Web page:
Pompeii (Italy)

The city of Pompeii was once a bustling city on a hill just across from the modern city of Naples.  Along with Herculaneum and many small villages in the surrounding area, Pompeii was destroyed by Mt Vesuvius on the 24th of August in 79AD.  Buried under 13-20 feet (4-6m) of volcanic ash and pumice, Pompeii was so quickly covered that it was incredibly well preserved.  The eruption destroyed the city, killing thousands of its inhabitants and burying it under tons of ash. For almost 1,500 years Pompeii was undiscovered and because there was.

Believed to have been founded in the late sixth or early seventh century BC by the Oscans, Greeks settled in the area in the eighth century BC, and the region attracted wealthy vacationers interested in soaking up the sun and seeing the sights.  Pompeii did not become a domination of Rome till the fourth century BC, and it was not till 80 BC that it became a Roman colony.  After a short 160 years, with a population of between 11,000-15,000 it was a thriving city with water systems, an amphitheater, gymnasium, and a highly valuable port.

Rediscovered in 1748 by Spanish engineer Rocque Juaquin de Alcubierre, the objects covered by ash were remarkably well preserved.  Thanks to the lack of air and moisture, these artifacts have been able to provide detailed insights into the life of an ancient city.  During the excavation, plaster was used to fill voids in the ash layers that once held human bodies.  These plaster casts have allowed archaeologists to see the exact position people were in when the perished.

While excavation of the site has given the world innumerable value, weathering began almost as soon as the site was uncovered.  Subject to natural and man-made forces, Pompeii is rapidly weathering and it is thought that further protection may have to be instituted by UNESCO to protect the site for future generations.

A popular tourist destination for more than 250 years and one of the most popular sights in all of Italy, Pompeii was declared a World Heritage Site by UNESCO in 1997.  Vesuvius National Park includes Herculaneum, Pompeii, and many smaller sites covered by the ash of Mt Vesuvius.

Pompeii Facts

  • Of an estimated population of 15,000 people, almost 2,000 died during the eruption of Mt Vesuvius.
  • The people of Pompeii didn’t even know Mt Vesuvius was a volcano since it hadn’t erupted in almost 2,000 years.
  • The rich volcanic soil of previous eruptions of Mt Vesuvius ironically made the site perfect for farming.
  • Mount Vesuvius is the only active volcano on mainland Europe and is considered one of the most dangerous volcanoes in the world.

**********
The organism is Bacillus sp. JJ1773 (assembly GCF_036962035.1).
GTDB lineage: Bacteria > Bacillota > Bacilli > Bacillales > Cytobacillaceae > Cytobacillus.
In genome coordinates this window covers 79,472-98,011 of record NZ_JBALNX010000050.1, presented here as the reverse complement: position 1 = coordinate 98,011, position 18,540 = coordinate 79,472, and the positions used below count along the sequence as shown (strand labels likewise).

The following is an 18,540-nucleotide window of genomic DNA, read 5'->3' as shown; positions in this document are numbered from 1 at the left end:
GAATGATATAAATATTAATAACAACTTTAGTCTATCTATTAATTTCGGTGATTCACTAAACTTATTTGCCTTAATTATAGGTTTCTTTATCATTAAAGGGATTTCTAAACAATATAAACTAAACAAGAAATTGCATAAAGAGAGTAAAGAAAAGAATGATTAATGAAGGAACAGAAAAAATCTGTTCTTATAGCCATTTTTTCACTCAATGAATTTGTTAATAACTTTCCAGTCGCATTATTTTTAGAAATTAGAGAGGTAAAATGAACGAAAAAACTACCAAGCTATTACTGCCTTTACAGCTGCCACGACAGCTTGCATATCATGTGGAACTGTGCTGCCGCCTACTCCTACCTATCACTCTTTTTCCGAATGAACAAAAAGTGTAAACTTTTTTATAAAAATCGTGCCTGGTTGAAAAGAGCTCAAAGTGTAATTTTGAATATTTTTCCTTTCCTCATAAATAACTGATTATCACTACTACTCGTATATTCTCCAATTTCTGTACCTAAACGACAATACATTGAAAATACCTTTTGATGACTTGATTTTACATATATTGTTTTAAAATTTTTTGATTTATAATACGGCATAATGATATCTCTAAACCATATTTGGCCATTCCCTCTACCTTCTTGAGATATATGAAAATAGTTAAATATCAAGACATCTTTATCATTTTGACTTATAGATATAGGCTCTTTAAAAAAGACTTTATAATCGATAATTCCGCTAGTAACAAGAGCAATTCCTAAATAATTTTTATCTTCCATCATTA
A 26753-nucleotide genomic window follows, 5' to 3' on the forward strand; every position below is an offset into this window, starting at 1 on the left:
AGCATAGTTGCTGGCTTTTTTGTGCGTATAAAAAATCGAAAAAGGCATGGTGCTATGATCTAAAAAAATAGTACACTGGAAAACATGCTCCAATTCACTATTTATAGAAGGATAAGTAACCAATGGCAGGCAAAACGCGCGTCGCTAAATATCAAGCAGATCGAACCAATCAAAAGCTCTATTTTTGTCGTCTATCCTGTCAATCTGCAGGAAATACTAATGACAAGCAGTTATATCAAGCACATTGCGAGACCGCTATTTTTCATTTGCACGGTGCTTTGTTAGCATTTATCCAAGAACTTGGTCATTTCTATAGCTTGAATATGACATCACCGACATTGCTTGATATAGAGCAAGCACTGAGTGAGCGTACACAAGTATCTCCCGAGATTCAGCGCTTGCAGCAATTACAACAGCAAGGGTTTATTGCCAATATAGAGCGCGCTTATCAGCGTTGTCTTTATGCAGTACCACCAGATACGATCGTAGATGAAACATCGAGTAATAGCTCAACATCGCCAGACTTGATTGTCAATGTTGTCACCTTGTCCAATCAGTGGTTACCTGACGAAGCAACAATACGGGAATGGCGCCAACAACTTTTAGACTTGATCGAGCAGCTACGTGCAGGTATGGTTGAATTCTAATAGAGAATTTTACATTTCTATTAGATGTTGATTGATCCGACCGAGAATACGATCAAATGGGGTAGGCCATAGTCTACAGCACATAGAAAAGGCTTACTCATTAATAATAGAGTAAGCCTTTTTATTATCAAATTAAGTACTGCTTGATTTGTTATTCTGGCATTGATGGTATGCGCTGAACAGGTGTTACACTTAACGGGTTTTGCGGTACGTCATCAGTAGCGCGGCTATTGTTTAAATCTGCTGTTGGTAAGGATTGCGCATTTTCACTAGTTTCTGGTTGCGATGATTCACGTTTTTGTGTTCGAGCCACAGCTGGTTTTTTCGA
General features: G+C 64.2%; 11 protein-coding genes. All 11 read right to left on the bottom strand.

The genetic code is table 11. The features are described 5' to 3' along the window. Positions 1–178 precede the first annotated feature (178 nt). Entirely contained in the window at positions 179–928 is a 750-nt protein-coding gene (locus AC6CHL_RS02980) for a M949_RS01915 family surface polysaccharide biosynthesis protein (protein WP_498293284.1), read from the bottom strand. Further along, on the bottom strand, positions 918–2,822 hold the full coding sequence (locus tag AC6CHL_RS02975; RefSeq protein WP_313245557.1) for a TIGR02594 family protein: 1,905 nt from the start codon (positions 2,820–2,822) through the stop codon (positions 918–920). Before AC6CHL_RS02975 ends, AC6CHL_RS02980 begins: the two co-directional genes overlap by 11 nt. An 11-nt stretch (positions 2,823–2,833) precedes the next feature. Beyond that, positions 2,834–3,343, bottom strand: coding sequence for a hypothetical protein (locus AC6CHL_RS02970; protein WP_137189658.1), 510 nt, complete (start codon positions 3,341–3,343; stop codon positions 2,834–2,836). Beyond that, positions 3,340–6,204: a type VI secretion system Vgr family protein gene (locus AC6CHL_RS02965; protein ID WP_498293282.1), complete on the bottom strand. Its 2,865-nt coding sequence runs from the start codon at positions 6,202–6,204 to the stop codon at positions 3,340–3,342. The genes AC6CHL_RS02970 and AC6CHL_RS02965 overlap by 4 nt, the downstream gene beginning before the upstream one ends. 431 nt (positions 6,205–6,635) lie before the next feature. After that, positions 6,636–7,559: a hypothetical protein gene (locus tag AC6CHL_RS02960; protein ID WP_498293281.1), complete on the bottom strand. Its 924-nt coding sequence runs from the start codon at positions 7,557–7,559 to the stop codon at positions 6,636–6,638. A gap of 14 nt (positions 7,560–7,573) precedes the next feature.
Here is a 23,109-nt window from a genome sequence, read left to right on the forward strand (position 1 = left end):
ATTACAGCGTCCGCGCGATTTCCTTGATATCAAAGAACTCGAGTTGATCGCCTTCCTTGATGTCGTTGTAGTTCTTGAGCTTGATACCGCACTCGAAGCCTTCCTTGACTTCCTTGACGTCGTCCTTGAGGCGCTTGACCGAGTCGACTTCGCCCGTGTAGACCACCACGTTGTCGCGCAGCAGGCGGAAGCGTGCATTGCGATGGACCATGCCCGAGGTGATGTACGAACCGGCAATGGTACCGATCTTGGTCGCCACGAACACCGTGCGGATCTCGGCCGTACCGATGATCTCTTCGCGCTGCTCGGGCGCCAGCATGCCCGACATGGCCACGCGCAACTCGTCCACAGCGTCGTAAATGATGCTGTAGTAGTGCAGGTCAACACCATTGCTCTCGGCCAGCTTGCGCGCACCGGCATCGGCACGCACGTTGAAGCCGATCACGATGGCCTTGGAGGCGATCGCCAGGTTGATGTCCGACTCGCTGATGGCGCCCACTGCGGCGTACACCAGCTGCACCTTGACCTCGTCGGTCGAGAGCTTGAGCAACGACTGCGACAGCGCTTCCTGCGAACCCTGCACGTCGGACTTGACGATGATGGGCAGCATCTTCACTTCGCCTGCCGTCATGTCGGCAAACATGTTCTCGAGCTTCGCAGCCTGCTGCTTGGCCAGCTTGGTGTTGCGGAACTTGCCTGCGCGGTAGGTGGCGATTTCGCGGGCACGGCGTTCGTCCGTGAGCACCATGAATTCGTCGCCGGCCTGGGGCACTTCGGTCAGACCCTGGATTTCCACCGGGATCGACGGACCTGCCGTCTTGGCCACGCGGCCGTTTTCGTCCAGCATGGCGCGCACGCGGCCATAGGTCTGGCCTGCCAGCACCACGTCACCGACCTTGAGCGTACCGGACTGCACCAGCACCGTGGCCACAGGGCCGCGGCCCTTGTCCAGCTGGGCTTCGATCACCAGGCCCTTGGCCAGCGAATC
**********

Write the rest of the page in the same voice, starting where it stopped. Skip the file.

• Mt Vesuvius erupted just after noon on the 24th of august in 79 AD, completely destroying the city.
  • The eruption of Mt Vesuvius that destroyed Pompeii is estimated to have lasted more than 24 hours.
  • The remains of the city were not discovered till 1748.
  • The Catastrophic eruption on the 24th, August 79 AD was said to have lasted more than 24 hours.
  • The ruins of Pompeii are visited by more than 2.5 million people each year.
  • The Amphitheatre of Pompeii, built in 80 BC is the oldest stone building of its kind known to mankind.
  • Because of deterioration, Pompeii was included in the 1996 World Monuments Watch by the World Monuments Fund.
  • Pompeii was a place where mostly wealthy people lived and Nero, the Roman Emperor had a holiday home near Pompeii. Nero’s wife Poppaea Sabina was a native on Pompeii.

Travel Tips

  • Use a licensed guide. There will be lots of people claiming to be the best just about everywhere you look.  The licensed guides will have the best and most accurate information, and they will not be as likely to overcharge for the experience.
  • Use the restroom before you go. There are not many (if any) restrooms within the ruins of Pompeii.  There is a chance that you will cut your tour short if you drink too much water.
  • Drink lots of water. Even though it may cut your tour early (for lack of a restroom), it can get hot in the summer and dehydration is a serious vacation destroyer.
  • Take comfortable shoes. Pompeii is most likely going to be bigger than you think it is.  Spending 3-4 hours walking around will still leave you with lots haven’t seen.
  • Assume anything you see costs money. There are maps and information packets in the visitors center and they almost always cost.
  • Take the train. There are taxi cabs that will offer to get you there faster and cheaper than the train.  While it may be faster in the morning, it will not be in the afternoon or evening, and it will never be cheaper.  The train is also extraordinarily easy to buy tickets for and use.
  • If you see someone dressed in period costumes it will cost a little money to take your picture with them. For that matter, it will cost a little money to take a picture of them.